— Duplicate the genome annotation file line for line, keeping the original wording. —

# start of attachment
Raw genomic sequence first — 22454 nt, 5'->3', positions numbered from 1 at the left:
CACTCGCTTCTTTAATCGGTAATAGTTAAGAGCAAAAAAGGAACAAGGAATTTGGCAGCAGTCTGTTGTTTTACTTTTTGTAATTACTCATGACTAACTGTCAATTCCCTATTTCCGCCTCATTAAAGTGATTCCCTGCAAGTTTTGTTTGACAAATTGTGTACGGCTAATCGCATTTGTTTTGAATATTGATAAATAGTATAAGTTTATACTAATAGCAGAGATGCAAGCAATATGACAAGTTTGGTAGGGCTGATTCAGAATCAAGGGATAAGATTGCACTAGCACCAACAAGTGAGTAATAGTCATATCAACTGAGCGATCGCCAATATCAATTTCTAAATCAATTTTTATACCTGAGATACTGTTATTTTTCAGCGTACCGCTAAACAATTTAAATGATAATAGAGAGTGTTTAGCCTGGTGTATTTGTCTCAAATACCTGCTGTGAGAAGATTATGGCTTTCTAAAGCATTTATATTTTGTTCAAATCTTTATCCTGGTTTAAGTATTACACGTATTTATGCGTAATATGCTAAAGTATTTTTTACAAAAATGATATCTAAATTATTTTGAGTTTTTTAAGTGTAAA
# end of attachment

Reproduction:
Raw genomic sequence first — 22454 nt, 5'->3', positions numbered from 1 at the left:
CACTCGCTTCTTTAATCGGTAATAGTTAAGAGCAAAAAAGGAACAAGGAATTTGGCAGCAGTCTGTTGTTTTACTTTTTGTAATTACTCATGACTAACTGTCAATTCCCTATTTCCGCCTCATTAAAGTGATTCCCTGCAAGTTTTGTTTGACAAATTGTGTACGGCTAATCGCATTTGTTTTGAATATTGATAAATAGTATAAGTTTATACTAATAGCAGAGATGCAAGCAATATGACAAGTTTGGTAGGGCTGATTCAGAATCAAGGGATAAGATTGCACTAGCACCAACAAGTGAGTAATAGTCATATCAACTGAGCGATCGCCAATATCAATTTCTAAATCAATTTTTATACCTGAGATACTGTTATTTTTCAGCGTACCGCTAAACAATTTAAATGATAATAGAGAGTGTTTAGCCTGGTGTATTTGTCTCAAATACCTGCTGTGAGAAGATTATGGCTTTCTAAAGCATTTATATTTTGTTCAAATCTTTATCCTGGTTTAAGTATTACACGTATTTATGCGTAATATGCTAAAGTATTTTTTACAAAAATGATATCTAAATTATTTTGAGTTTTTTAAGTGTAAA